Behar and Marquardt, who solely work on public art installations and not privately commissioned pieces, said they only choose to submit proposals to areas they have a connection to. Both had formerly lived in the Boston area, and were quite familiar with Providence and the surrounding suburbs.

Typically, their commissions for art installations range from $200,000 to $1 million. They will receive $270,000 for the Warwick project, which they plan to begin in the spring and complete in the summer.

Though they are based in the Miami area, many of the pair’s work is scattered throughout the country, and can be seen in cities like Austin, Phoenix, Madison, Denver and Seattle.

Behar and Marquardt have known each other since they were children, though Behar initially came to the United States in the 1980s alone. Marquardt followed soon after, and the pair eventually relocated to Florida to teach at the University of Miami.

Behar jokes that they have been able to “survive” both a marriage and a professional partnership.

“Our life is our work and our work is our life,” he said. “We see our projects as our kids.”

The pair said they are extremely excited about working on the Interlink project, and are grateful for the opportunity to share their art with the local community.

More information on Marquardt and Behar’s work can be found at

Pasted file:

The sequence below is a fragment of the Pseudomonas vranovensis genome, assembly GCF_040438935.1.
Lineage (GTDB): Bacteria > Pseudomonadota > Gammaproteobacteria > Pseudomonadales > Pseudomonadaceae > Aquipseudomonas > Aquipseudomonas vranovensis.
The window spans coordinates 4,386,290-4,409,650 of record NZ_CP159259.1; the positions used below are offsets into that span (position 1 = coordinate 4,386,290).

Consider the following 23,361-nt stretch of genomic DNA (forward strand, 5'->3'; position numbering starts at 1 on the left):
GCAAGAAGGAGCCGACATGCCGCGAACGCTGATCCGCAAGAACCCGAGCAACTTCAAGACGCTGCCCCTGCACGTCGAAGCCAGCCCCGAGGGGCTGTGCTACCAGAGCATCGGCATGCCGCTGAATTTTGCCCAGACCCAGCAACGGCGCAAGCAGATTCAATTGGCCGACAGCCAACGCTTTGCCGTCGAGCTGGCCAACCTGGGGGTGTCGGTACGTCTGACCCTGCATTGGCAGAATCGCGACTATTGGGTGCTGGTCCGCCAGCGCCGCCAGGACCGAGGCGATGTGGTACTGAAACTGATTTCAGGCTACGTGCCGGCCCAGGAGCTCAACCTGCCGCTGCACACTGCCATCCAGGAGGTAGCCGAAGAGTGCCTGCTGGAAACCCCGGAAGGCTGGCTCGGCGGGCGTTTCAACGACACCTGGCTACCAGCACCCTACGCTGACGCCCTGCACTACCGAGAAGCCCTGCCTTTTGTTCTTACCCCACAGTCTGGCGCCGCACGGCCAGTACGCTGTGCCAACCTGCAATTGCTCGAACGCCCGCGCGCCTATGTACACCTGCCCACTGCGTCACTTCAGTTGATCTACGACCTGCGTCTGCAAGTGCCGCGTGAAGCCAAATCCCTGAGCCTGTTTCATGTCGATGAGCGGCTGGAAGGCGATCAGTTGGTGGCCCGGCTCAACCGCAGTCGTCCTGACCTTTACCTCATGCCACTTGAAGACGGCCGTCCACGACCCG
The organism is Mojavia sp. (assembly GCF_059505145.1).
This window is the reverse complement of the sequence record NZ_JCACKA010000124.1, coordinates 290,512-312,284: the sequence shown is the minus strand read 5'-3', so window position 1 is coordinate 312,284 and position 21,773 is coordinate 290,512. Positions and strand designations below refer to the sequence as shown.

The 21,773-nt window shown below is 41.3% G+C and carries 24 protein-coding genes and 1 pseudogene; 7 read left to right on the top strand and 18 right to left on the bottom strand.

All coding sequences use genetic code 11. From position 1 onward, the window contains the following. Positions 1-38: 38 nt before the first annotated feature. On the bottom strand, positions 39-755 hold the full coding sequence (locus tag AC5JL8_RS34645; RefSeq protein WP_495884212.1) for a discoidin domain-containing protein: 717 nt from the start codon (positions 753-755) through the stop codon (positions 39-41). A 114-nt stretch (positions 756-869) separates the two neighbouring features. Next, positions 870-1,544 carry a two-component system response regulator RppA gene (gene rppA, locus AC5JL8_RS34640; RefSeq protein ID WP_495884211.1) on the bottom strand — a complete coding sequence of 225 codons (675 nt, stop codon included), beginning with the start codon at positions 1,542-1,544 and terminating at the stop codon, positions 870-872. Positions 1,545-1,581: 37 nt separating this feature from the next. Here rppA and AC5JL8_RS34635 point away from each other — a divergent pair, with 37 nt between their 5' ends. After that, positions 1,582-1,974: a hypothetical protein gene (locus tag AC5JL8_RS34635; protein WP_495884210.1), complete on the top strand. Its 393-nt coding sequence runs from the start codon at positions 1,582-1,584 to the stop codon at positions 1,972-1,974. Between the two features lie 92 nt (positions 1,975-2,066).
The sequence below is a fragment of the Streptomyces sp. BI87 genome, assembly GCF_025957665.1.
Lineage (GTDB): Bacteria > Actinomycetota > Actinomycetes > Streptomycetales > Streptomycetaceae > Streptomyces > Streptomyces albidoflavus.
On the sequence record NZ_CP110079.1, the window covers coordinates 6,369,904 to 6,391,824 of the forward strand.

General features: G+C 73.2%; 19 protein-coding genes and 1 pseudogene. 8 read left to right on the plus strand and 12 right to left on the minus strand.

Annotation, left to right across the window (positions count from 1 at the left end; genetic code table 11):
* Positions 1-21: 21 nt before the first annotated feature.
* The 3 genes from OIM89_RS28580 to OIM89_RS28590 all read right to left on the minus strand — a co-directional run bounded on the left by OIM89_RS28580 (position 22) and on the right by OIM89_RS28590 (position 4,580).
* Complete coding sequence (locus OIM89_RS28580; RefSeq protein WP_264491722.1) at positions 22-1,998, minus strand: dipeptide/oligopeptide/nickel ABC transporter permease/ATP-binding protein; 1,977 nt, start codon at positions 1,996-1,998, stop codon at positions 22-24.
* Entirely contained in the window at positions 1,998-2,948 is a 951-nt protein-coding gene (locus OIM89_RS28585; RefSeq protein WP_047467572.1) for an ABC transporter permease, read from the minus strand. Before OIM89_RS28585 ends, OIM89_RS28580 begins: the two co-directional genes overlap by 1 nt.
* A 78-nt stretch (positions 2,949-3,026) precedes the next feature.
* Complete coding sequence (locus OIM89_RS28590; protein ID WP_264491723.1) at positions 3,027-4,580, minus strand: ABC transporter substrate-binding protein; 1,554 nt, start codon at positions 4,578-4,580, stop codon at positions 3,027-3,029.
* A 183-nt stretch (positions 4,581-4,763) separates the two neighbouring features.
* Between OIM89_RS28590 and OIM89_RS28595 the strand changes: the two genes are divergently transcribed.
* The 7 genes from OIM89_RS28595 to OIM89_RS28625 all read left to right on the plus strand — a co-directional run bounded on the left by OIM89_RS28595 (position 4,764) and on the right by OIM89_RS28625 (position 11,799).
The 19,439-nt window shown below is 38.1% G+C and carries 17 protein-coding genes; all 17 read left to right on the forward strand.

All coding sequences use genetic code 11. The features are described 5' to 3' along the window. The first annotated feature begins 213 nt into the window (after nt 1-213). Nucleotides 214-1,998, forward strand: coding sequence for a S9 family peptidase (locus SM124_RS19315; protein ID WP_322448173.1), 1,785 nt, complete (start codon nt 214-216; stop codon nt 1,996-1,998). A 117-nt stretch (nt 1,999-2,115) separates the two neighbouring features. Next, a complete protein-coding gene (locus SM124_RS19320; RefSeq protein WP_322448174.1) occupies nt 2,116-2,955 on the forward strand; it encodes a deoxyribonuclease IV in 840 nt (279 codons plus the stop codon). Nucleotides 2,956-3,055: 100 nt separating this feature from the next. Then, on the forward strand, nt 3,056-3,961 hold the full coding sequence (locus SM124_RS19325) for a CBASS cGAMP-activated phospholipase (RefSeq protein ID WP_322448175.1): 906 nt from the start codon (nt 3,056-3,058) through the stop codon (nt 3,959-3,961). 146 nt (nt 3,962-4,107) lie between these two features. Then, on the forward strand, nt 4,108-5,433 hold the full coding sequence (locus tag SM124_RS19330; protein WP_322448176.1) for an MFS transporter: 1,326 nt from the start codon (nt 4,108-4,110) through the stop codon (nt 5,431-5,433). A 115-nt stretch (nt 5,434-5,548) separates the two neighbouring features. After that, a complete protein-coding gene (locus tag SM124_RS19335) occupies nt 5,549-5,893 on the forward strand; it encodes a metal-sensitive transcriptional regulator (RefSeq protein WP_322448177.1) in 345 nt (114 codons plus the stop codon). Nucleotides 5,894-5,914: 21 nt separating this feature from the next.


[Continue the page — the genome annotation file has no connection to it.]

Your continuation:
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When is the airport expanding? We have all these projects such as the people mover, interlink garage, terminal that was expanded years ago but no ground breaking for the longer runway. I think the Egyptians built their pyramids faster than some asphalt put down to extend the runway.

The red tape has been removed RIAC. Find the money (private donations) what ever it takes. "Get er done!"

Thursday, October 11, 2012

I guess the salient point of the story was lost on you Mr. Sapitoni. After all, I figured you would show some of your rampant parochialism and union activism and ask why the contract wasn' t given to an arts graduate from a local college and a Rhode Islander? I wonder what you would say if the airport construction work was awarded to some company from Miami? Oh that's right, politicians made sure that could never happen by keeping work in State, in effect, price fixing. Hey Mikey, defend the local artists next time and stop being so myopic.

Friday, October 12, 2012

I found it kind of funny that they hopped a flight from Miami to Boston instead of flying straight into Providence (Warwick). Isn't the whole point of these projects to make it easier and more attractive to fly directly into Warwick? I also agree with "bendover". Why didn't we seek the help of a RI (RISD or other) student or faculty member to help us with the design? If we were able to tell people that the education students get in RI Colleges results in a successful business product like the Interlink Design Project, it would be a win-win-win for the City, State and Students.

Sunday, October 14, 2012